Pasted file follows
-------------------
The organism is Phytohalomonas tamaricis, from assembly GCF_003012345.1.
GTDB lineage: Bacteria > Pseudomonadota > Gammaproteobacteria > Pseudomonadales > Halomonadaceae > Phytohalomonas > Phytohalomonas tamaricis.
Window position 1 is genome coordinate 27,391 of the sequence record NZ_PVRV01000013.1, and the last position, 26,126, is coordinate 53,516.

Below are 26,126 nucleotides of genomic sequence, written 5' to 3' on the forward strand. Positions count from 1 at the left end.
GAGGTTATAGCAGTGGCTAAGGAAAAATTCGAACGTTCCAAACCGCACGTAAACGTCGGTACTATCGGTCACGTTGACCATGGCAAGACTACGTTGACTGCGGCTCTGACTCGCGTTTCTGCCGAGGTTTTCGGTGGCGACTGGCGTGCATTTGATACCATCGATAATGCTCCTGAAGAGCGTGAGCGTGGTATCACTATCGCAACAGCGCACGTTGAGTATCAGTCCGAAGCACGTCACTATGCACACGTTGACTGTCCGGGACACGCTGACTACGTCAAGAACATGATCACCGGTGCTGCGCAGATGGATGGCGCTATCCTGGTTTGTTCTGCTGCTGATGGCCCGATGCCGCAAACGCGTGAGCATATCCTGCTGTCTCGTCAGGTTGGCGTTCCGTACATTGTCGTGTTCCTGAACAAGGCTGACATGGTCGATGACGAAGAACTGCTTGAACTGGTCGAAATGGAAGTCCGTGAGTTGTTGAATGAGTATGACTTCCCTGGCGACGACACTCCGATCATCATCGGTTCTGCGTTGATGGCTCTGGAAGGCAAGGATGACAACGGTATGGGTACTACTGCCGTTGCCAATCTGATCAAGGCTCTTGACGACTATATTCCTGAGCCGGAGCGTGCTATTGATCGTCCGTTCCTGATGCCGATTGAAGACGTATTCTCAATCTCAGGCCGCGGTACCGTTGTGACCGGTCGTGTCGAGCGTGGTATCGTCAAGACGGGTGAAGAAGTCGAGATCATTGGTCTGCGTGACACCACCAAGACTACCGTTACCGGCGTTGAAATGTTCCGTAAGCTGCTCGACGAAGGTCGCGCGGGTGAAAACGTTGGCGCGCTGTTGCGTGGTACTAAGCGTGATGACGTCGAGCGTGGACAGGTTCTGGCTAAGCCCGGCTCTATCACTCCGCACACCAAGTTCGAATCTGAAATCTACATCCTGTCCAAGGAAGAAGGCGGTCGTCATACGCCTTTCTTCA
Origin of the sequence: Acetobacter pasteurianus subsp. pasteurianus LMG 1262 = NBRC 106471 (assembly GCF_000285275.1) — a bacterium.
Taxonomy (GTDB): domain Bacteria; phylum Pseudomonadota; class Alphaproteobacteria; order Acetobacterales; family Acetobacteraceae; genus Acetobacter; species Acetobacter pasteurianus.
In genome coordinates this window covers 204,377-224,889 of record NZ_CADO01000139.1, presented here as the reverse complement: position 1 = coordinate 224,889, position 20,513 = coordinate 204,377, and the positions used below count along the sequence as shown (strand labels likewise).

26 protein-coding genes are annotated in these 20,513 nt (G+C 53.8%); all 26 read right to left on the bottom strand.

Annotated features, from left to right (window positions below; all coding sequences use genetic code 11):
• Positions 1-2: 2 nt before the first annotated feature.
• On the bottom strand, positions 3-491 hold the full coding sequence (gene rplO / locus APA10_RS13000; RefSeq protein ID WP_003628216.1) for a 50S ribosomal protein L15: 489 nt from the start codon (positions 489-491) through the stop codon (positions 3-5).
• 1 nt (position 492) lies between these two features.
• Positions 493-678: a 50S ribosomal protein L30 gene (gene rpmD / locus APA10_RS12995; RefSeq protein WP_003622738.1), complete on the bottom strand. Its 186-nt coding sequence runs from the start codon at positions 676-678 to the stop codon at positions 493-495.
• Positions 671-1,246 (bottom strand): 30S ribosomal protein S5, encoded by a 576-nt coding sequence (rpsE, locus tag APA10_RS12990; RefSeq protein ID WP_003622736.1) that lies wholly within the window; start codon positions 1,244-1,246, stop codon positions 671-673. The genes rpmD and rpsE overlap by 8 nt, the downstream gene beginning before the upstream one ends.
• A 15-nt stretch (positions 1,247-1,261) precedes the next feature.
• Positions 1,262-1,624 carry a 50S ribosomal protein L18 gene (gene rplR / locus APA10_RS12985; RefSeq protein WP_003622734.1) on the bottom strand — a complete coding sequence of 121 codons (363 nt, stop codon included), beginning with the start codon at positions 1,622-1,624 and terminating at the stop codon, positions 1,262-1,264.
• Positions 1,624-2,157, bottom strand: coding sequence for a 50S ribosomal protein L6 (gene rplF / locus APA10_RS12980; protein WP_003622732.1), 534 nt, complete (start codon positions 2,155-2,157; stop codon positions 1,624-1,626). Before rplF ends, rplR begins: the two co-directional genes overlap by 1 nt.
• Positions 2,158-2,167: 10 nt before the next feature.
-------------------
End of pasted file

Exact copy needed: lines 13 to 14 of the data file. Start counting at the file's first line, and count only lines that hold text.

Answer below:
• 1 nt (position 492) lies between these two features.
• Positions 493-678: a 50S ribosomal protein L30 gene (gene rpmD / locus APA10_RS12995; RefSeq protein WP_003622738.1), complete on the bottom strand. Its 186-nt coding sequence runs from the start codon at positions 676-678 to the stop codon at positions 493-495.